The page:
To date, production of synthetic genetic constructs greater than 10 kilo-bases have been uncommon and typically require very long turnaround times. Codon Devices used proprietary design methodologies and its patent-protected BioFAB platform to complete the design, construction and sequence verification of this 35kb construct in seventy-five working days. This shipment represents the longest synthetic construct ever delivered within such timeframes.
Brian M. Baynes, Chief Scientific Officer and Founder of Codon Devices, stated: "This achievement is a testament to the scalability of our BioFAB platform and to the ingenuity of our team. We will continue to drive down cost, compress turnaround time, and increase the length and complexity of our commercial offerings."
John P. Danner, President and CEO of Codon Devices, stated: "We were pleased to make such a significant delivery to an innovative customer like Microbia. Codon Devices' expanding capabilities are extending the reach of our Constructive Biology technology and providing an entirely new approach to cellular engineering applications."
Codon Devices, based in Cambridge, Massachusetts, is a privately-held biotechnology company focused on enabling commercial applications of synthetic biology. Codon Devices' proprietary synthesis and design technologies improve the productivity, throughput and flexibility of its industrial, pharmaceutical and academic customers in a paradigm shift to what the company calls Constructive Biology. The company's focus is on developing and delivering high-value products and design services in a variety of application areas, including engineered gene libraries, engineered cells that produce novel pharmaceuticals, improved vaccines, agricultural products, and biorefineries for the production of industrial chemicals and energy.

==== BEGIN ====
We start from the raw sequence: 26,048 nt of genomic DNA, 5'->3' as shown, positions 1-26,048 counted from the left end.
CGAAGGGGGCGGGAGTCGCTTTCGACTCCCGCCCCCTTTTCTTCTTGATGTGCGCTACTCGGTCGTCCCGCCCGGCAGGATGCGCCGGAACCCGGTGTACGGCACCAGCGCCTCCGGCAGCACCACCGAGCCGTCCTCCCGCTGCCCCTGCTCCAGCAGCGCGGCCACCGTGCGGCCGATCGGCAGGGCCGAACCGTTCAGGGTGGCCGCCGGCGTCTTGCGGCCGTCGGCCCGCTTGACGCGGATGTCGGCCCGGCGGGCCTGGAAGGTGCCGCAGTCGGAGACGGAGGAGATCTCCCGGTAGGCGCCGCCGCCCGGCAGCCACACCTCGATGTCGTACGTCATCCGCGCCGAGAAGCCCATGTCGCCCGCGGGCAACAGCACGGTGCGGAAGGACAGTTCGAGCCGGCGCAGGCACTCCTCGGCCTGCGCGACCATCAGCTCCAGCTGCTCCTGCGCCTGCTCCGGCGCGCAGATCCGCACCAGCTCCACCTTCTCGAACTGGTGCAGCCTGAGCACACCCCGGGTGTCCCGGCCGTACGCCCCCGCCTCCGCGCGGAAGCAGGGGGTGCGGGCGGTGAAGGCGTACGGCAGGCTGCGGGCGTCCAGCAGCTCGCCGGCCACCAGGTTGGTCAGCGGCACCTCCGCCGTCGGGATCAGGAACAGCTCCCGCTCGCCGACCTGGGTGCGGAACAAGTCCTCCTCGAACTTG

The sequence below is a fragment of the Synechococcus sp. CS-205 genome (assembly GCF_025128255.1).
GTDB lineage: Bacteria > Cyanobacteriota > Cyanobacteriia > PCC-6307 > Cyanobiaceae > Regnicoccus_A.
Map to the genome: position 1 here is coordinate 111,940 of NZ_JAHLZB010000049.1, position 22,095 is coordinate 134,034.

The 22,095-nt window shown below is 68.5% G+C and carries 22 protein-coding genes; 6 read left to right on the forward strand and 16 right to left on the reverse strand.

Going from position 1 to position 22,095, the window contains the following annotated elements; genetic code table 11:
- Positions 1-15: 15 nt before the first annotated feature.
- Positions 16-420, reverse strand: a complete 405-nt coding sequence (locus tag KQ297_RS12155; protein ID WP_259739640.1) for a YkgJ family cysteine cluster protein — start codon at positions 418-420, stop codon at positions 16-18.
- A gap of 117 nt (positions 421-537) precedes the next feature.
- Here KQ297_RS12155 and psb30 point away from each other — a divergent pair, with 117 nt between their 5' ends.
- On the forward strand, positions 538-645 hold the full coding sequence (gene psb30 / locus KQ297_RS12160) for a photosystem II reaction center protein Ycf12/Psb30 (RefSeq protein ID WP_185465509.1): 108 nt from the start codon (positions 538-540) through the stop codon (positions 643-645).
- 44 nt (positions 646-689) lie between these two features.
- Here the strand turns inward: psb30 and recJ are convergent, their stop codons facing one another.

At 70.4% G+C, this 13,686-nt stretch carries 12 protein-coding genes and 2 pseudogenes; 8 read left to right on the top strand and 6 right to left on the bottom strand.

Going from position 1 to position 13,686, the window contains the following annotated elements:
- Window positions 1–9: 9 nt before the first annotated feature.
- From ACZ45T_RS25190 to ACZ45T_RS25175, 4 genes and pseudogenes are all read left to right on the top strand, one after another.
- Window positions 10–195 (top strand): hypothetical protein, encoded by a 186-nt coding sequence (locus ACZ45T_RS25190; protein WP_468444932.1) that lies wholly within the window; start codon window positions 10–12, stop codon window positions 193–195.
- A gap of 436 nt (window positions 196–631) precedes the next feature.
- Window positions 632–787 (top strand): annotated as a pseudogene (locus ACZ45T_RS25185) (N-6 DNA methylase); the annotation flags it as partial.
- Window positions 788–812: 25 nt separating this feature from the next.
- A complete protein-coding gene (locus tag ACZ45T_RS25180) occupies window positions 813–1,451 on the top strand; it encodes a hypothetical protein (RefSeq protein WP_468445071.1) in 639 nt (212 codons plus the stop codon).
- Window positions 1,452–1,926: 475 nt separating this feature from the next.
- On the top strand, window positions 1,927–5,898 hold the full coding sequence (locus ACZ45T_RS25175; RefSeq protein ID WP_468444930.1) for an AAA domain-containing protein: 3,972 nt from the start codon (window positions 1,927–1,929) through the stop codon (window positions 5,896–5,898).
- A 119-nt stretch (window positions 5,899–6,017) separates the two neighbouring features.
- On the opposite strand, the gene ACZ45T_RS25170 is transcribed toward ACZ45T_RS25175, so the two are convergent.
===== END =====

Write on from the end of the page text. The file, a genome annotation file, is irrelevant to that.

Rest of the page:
Codon Devices' BioFAB platform uses sophisticated informatics, robotics and sequencing technologies to accurately synthesize genetic codes orders of magnitude more rapidly and cost-effectively than other currently available technology. Codon Devices is currently scaling the platform to design and construct engineered genetic devices hundreds of kilobases to megabases in length.
Founded in 2004 within Flagship Ventures, Codon Devices commenced laboratory operations in March 2005. The company announced a Series A financing round of $13 million in June 2005 and achieved first revenues in November 2005. Investors include Alloy Ventures, Flagship Ventures, Khosla Ventures and Kleiner Perkins Caufield and Byers. Codon Devices' scientific founders include Scientific Advisory Board Chairman George Church, Harvard Medical School; Drew Endy, Massachusetts Institute of Technology (MIT); Joseph Jacobson, MIT Media Lab; and Jay Keasling, University of California, Berkeley.